Then
Define the cofactors Â of Â as
Then, the determinant of the Â matrix Â is computed as follows
The result is the same whichever row i is chosen for the expansion.Â For the particular case of a Â matrix Â The determinant may also be evaluated by summing over rows, i.e.
and as before the result is the same for each choice of column j.Â Finally, note that
Â Inversion.Â Let Â be an Â matrix.Â The inverse of Â is denoted by Â and is defined such that
The inverse of Â exists if and only if .Â A matrix which has no inverse is said to be singular.Â The inverse of a matrix may be computed explicitly, by forming the cofactor matrix Â with components Â as defined in the preceding section.Â Then
In practice, it is faster to compute the inverse of a matrix using methods such as Gaussian elimination.Â
Note that
For a diagonal matrix, the inverse is
For a Â matrix, the inverse is
Â Eigenvalues and eigenvectors. Let Â be an Â matrix, with coefficients .Â Consider the vector equation Â Â Â Â Â Â Â Â Â Â Â Â Â Â Â Â Â Â Â Â Â Â Â Â Â Â Â Â Â Â Â Â Â Â Â Â Â Â Â Â Â Â Â Â Â Â Â (1) where x is a vector with n components, and Â is a scalar (which may be complex).Â The n nonzero vectors x and corresponding scalars Â which satisfy this equation are the eigenvectors and eigenvalues of .
Formally, eighenvalues and eigenvectors may be computed as follows.Â Rearrange the preceding equation to Â Â Â Â Â Â Â Â Â Â Â Â Â Â Â Â Â Â Â Â Â Â Â Â Â Â Â Â Â Â Â Â Â Â Â Â (2) This has nontrivial solutions for x only if the determinant of the matrix Â vanishes.Â The equation
is an nth order polynomial which may be solved for .Â In general the polynomial will have n roots, which may be complex.Â The eigenvectors may then be computed using equation (2).Â For example, a Â matrix generally has two eigenvectors, which satisfy
Solve the quadratic equation to see that
The two corresponding eigenvectors may be computed from (2), which shows that
so that, multiplying out the first row of the matrix (you can use the second row too, if you wish Â since we chose Â to make the determinant of the matrix vanish, the two equations have the same solutions.Â In fact, if , you will need to do this, because the first equation will simply give 0=0 when trying to solve for one of the eigenvectors)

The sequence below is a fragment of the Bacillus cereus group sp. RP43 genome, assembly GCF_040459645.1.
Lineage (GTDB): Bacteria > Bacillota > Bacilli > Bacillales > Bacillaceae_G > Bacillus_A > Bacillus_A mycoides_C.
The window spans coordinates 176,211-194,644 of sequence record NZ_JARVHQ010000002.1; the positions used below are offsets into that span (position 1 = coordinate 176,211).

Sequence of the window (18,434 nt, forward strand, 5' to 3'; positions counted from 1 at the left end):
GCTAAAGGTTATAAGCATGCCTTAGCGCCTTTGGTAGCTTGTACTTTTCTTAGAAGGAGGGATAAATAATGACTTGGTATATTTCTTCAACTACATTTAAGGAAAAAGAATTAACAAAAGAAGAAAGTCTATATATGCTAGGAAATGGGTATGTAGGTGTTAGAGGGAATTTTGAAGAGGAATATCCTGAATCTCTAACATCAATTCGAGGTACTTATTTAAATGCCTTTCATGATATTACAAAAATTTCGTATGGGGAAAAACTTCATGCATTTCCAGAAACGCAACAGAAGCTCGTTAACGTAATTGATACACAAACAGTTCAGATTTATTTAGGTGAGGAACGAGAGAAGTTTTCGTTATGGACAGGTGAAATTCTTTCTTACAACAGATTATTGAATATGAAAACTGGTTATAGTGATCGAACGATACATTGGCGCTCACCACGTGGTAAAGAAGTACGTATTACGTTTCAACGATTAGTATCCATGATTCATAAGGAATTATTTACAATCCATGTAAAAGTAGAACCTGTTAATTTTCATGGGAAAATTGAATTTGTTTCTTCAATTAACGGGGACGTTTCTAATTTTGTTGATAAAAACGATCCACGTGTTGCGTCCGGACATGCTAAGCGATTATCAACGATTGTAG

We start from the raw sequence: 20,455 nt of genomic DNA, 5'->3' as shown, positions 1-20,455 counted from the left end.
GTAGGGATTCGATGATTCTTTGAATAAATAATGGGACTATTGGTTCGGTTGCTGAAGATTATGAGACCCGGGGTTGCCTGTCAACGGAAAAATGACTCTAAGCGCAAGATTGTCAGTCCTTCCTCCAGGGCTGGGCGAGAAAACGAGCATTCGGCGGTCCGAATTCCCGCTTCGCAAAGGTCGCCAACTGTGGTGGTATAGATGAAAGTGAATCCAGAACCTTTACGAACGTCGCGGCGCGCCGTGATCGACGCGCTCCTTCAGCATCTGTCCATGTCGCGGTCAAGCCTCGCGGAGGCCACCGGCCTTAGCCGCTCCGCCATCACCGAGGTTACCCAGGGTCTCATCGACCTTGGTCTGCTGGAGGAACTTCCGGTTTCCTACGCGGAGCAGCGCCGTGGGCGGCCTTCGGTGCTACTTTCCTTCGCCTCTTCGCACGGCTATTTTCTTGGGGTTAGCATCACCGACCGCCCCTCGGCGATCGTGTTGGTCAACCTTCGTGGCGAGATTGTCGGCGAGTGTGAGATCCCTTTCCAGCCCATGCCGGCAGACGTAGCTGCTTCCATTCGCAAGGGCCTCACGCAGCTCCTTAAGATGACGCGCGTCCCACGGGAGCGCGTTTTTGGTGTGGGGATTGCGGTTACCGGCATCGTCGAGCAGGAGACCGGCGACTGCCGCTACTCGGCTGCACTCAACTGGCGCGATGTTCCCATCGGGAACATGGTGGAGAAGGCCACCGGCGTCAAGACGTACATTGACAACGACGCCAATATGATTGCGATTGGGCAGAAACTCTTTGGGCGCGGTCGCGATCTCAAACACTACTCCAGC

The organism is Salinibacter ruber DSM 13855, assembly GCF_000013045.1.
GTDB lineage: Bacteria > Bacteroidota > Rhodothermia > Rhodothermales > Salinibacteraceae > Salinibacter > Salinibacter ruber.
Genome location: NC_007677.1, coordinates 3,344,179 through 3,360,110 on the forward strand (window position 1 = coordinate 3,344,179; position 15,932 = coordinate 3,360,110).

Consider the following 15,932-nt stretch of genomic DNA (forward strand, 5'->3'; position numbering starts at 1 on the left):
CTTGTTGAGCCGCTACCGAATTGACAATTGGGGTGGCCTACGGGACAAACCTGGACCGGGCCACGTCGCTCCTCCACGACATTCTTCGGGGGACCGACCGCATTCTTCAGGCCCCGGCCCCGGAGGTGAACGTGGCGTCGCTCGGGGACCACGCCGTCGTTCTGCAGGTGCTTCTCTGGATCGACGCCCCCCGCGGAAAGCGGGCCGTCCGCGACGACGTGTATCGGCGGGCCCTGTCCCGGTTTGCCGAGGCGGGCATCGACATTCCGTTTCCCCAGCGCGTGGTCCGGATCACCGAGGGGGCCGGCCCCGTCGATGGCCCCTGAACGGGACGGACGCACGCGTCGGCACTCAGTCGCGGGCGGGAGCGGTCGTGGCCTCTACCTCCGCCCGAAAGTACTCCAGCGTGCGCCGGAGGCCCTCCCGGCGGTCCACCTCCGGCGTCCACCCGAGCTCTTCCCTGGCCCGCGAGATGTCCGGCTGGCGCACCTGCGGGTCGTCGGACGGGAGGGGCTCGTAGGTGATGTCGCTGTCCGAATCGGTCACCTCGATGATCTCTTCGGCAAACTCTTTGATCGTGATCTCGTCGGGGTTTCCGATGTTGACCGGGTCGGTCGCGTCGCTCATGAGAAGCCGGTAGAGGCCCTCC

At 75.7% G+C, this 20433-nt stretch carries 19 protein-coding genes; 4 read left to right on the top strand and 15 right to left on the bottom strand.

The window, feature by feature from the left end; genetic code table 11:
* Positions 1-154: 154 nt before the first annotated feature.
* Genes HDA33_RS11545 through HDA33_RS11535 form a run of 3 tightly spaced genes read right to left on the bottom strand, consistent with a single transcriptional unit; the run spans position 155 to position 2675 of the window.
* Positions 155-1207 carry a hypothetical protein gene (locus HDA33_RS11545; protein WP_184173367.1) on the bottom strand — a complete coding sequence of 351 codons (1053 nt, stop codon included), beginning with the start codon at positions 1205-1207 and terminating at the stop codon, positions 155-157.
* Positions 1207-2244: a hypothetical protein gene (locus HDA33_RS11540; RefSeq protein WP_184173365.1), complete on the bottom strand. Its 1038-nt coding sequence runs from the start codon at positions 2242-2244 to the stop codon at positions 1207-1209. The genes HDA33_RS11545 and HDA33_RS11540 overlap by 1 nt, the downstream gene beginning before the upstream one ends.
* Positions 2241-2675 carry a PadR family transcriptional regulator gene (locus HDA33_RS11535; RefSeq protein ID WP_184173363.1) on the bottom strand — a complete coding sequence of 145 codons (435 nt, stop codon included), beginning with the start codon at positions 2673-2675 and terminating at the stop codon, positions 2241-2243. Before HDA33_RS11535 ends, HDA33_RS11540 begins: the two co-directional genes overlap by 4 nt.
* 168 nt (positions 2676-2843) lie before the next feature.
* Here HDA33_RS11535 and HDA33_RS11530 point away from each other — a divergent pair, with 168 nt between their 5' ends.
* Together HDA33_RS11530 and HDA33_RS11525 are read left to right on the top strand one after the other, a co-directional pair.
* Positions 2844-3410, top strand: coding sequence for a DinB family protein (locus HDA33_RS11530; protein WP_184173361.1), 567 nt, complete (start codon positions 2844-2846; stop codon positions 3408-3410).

which are satisfied by any vector of the form
where p and q are arbitrary real numbers.
It is often convenient to normalize eigenvectors so that they have unit `lengthâ€™.Â For this purpose, choose p and q so that .Â (For vectors of dimension n, the generalized dot product is defined such that Â )
One may calculate explicit expressions for eigenvalues and eigenvectors for any matrix up to order , but the results are so cumbersome that, except for the Â results, they are virtually useless.Â In practice, numerical values may be computed using several iterative techniques.Â Packages like Mathematica, Maple or Matlab make calculations like this easy.
The eigenvalues of a real symmetric matrix are always real, and its eigenvectors are orthogonal, i.e. the ith and jth eigenvectors (with Â ) satisfy .
The eigenvalues of a skew symmetric matrix are pure imaginary.
Â Spectral and singular value decomposition.Â Let Â be a real symmetricÂ Â matrix. Denote the n (real) eigenvalues of Â by , and let Â be the corresponding normalized eigenvectors, such that .Â Then, for any arbitrary vector b,
Let Â be a diagonal matrix which contains the n eigenvalues of Â as elements of the diagonal, and let Â be a matrix consisting of the n eigenvectors as columns, i.e.
Then
Note that this gives another (generally quite useless) way to invert
where Â is easy to compute since Â is diagonal.
Â Square root of a matrix.Â Â Let Â be a real symmetricÂ Â matrix.Â Denote the singular value decomposition of Â by Â as defined above.Â Suppose that Â denotes the square root of , defined so that
One way to compute Â is through the singular value decomposition of
where


(c) A.F. Bower, 2008